Yikes! It’s scary to think people have in excess of $15K in just credit card debt. I’m still paying off our car (under $5K to go!) and student loans, but the first thing I did was get rid of all my credit card debt! I think I’d add, prioritize paying off debt; get rid of credit card debt first, then work on auto loans, student loans, then mortgage loans in that order for the most part. Great tips!

    • retirebyforty September 12, 2011, 10:05 am

      I agree that we should prioritize paying off the high interest debt first. Credit card debt are the worse!

  • MoneyCone September 12, 2011, 7:50 am

    Paying off debt is hard, but not doing so will be cause even more grief. Retiring with debt is never pleasant.

  • Aaron Hung September 12, 2011, 5:46 pm

    I’m in a rude awakening when my wedding is over, we have so much debt rack up for our wedding I’m starting to think if it’s worth it. But the lady wants it so what can you do?

    • retirebyforty September 12, 2011, 10:10 pm

      Wedding expense has gone way out of control over the last 10-15 years. Hopefully you won’t go into debt to pay for the wedding. Good luck!

  • Funancials September 12, 2011, 5:54 pm

    A few thoughts:
    Glad you mentioned earning more as a means of debt relief. Many people think there is always some sort of loan they can receive to restructure their debt, without them having to work any harder. They’ll miraculously reduce their monthly payment, reduce their term and all will work out.

    Second, it’s important to tackle the debt in a specific manner. Pay down credit cards first, followed by other loans, and lastly mortgage. I have witnessed too many people wanting to pay down their car/home (roughly 4% interest) while carrying extremely large balances on 15% credit cards. Doesn’t make sense…

    • retirebyforty September 12, 2011, 10:11 pm

      It’s extremely important to make a budget first and commit to lowering expenses. If they can’t do that, then it’s close to hopeless even with a debt restructure. They’ll just rebuild the debt back up again. I agree with paying off the credit cards first too.

  • SB @ One Cent At A Time September 12, 2011, 7:19 pm

    That’s a scary picture Joe. Main problem is we are short sighted and not long term planners.

  • krantcents September 12, 2011, 7:43 pm

    Reducing expenses first is the best way to identify your problem areas. Taking control of your spending follows. Then you can step up your repayment or paying down debt.

  • youngandthrifty September 12, 2011, 7:59 pm

    Wow.. that’s scary- that’s a lot of consumer debt. I personally would try my best not to ever finance a vehicle. The monthly payments are such a killer.

    My boyfriend (I can’t control him despite no amount of nagging) got a used luxury car (Infiniti) and is paying $500 a month for car payments and about $300 a month in gas. That’s almost $800 a month for a car.. (even though he makes quite a bit now, but still). yowza.

    • retirebyforty September 12, 2011, 10:13 pm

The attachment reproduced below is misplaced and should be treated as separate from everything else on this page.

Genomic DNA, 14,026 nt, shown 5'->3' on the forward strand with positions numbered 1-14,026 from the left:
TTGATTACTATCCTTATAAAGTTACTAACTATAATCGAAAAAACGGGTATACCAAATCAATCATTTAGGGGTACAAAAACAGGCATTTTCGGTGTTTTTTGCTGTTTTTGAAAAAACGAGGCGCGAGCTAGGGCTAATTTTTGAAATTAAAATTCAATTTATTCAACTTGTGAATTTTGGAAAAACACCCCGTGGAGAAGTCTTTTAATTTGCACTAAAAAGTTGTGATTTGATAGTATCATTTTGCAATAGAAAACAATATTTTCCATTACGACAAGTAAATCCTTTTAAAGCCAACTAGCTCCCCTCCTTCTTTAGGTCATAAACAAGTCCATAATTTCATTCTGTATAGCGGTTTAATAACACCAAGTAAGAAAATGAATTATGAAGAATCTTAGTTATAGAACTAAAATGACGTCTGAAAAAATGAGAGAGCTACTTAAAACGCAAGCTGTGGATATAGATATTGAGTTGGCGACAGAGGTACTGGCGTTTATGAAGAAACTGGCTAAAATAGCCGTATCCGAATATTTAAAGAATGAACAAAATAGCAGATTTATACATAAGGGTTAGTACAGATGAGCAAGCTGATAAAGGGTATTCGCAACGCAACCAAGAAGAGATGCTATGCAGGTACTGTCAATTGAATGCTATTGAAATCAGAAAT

I financed two vehicles in the past, but I think I’m done with that. We paid cash for our last vehicle and it’s great to not have that monthly payment. $800 month for a car is quite expensive. Hopefully he’ll keep the car for few years after it is paid off.

    • Kellen September 13, 2011, 6:07 am

      Plus maintenance – my gas is an average of $150 per month, but repairs and maintenance seem to be averaging another $150 – $200 per month. I just started tracking my expenses, but even owning a paid-for Corolla is pretty expensive!

      • retirebyforty September 13, 2011, 2:14 pm

        The repair and maintenance is creeping up. I hate going to get things fix at the mechanic… I always hope the repair will be it for a while, but things are always cropping up on an older car.

  • Everyday Tips September 12, 2011, 8:50 pm

    These people have some crazy debt. The AVERAGE amount of debt for a car loan is almost 27k? Not to mention the high amount of credit card debt? Yikes. I cannot even imagine how long it would take to pay off $15000 in credit card debt with the ridiculous interest rates.

    Wake up and stop spending foolishly America!

    • retirebyforty September 12, 2011, 10:15 pm

      That auto loan number sounds suspicious to me too. I’m thinking that is how much they owe when they signed up for the auto loan. Cars are not cheap these days. Even an econo box cost almost $20k now right? A luxury car cost way over 30k and I can see them pushing up the average.

      • Kellen September 13, 2011, 6:08 am

        Yeah, but I know plenty of people living on tight budgets who elected to buy a 50 – 60k Yukon because it’s “safer” for their new baby to ride around in. When so many people are buying SUVs, I’m sure that pushes up the price.

  • Marie at FamilyMoneyValues September 13, 2011, 8:07 pm

    I can’t even imagine having the ‘average’ amount of debt. Wonder how those figure are calculated. We have zero, zip, nada debt and it is great!

    • retirebyforty September 14, 2011, 9:01 am

      Right! The average amount of debt are so high. I can’t imagine having all that consumer debt. Mortgage debt on the other hand, we know about….